A wooden fence should work fine.  Easiest if the uprights are on your side as you can attach brackets to these; although I suppose you still could if they are on the other side by drilling and screwing into them from your side ( as long as this does not upset your neighbour :) ).

In my case the light is on the other side of the fence and shines over the top.  The fence then blocks most of the light and the sheet only has to show about a 1m above the fence in order to block the rest.

  • Like 1
Link to post
Share on other sites
3 hours ago, MikeODay said:

Yes it works to completely block the light.  The builder's plastic I use is the thickest I could find and doubled over is completely opaque. 

A wooden fence should work fine.  Easiest if the uprights are on your side as you can attach brackets to these; although I suppose you still could if they are on the other side by drilling and screwing into them from your side ( as long as this does not upset your neighbour :) ).

In my case the light is on the other side of the fence and shines over the top.  The fence then blocks most of the light and the sheet only has to show about a 1m above the fence in order to block the rest.

I just followed your link.  Nice photos.  Lots of detail.  What is your sky like?  Given our discussion I don't imagine it's very dark, but then I Googled your location and it's a National Park :)

So you must have dark skies near even if it's not your back garden.

Regards

Steve

Link to post
Share on other sites

might want to check the bottom of your scope too - I was getting similar patterns to yours when doing my set-ups with the low level patio lights still on before going dark for the session - figured out that my light spill was getting in around the primary of my 200PDS.

I got some blackout blind material off Amazon and now wrap that round the bottom of the scope with a bungey cord of the right length after I've collimated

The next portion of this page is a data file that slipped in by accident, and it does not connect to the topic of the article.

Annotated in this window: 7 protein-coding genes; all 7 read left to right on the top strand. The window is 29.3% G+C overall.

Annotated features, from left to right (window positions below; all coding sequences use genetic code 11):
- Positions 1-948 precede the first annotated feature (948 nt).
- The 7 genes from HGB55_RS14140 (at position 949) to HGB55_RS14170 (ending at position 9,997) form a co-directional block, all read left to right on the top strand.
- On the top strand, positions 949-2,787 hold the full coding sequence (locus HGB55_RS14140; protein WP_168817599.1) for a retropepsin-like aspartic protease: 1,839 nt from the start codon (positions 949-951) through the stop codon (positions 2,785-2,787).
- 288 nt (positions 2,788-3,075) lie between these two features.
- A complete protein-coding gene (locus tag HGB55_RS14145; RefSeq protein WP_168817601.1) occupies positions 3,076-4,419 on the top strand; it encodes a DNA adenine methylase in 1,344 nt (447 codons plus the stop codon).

• Like 1
Link to post
Share on other sites
1 minute ago, glowingturnip said:

might want to check the bottom of your scope too - I was getting similar patterns to yours when doing my set-ups with the low level patio lights still on before going dark for the session - figured out that my light spill was getting in around the primary of my 200PDS.

I got some blackout blind material off Amazon and now wrap that round the bottom of the scope with a bungey cord of the right length after I've collimated

Thanks I will.  I think there is a whole list of jobs to be done for surplus light:

  • flocking
  • sheet barrier
  • check primary mirror
  • New LP filter??

Regards

Steve

Link to post
Share on other sites

I put up a retractable clothes line across the side of my garden and when I'm observing, I hang a pair of old curtains over it.

When I'm finished I told the curtains up and retract the line. Takes literally 60 seconds and totally blocks the light from that single pesky street light up the road 

  • Like 2
Link to post
Share on other sites
19 hours ago, SteveBz said:

I just followed your link.  Nice photos.  Lots of detail.  What is your sky like?  Given our discussion I don't imagine it's very dark, but then I Googled your location and it's a National Park :)

So you must have dark skies near even if it's not your back garden.

Regards

Steve

Thanks.

As for dark skies ... directly above is not too bad but from around 20deg down I am impacted by sky glow from near and distant artificial lights ( the lights from the Sydney basin effect the sky way beyond me and out in to the distant rural west ).  The darksitefinder website shows me sitting in the border region between green and yellow.

  • Like 1
Link to post
Share on other sites
12 hours ago, nicks90 said:

I put up a retractable clothes line across the side of my garden and when I'm observing, I hang a pair of old curtains over it.

When I'm finished I told the curtains up and retract the line. Takes literally 60 seconds and totally blocks the light from that single pesky street light up the road 

Very cool idea.  Best so far.

Link to post
Share on other sites

Create an account or sign in to comment

You need to be a member in order to leave a comment

Create an account

Sign up for a new account in our community. It's easy!

Register a new account

Sign in

Already have an account? Sign in here.

Sign In Now
  • Recently Browsing   0 members

    No registered users viewing this page.

×
×
  • Create New...

Important Information

We have placed cookies on your device to help make this website better. You can adjust your cookie settings, otherwise we'll assume you're okay to continue. By using this site, you agree to our Terms of Use.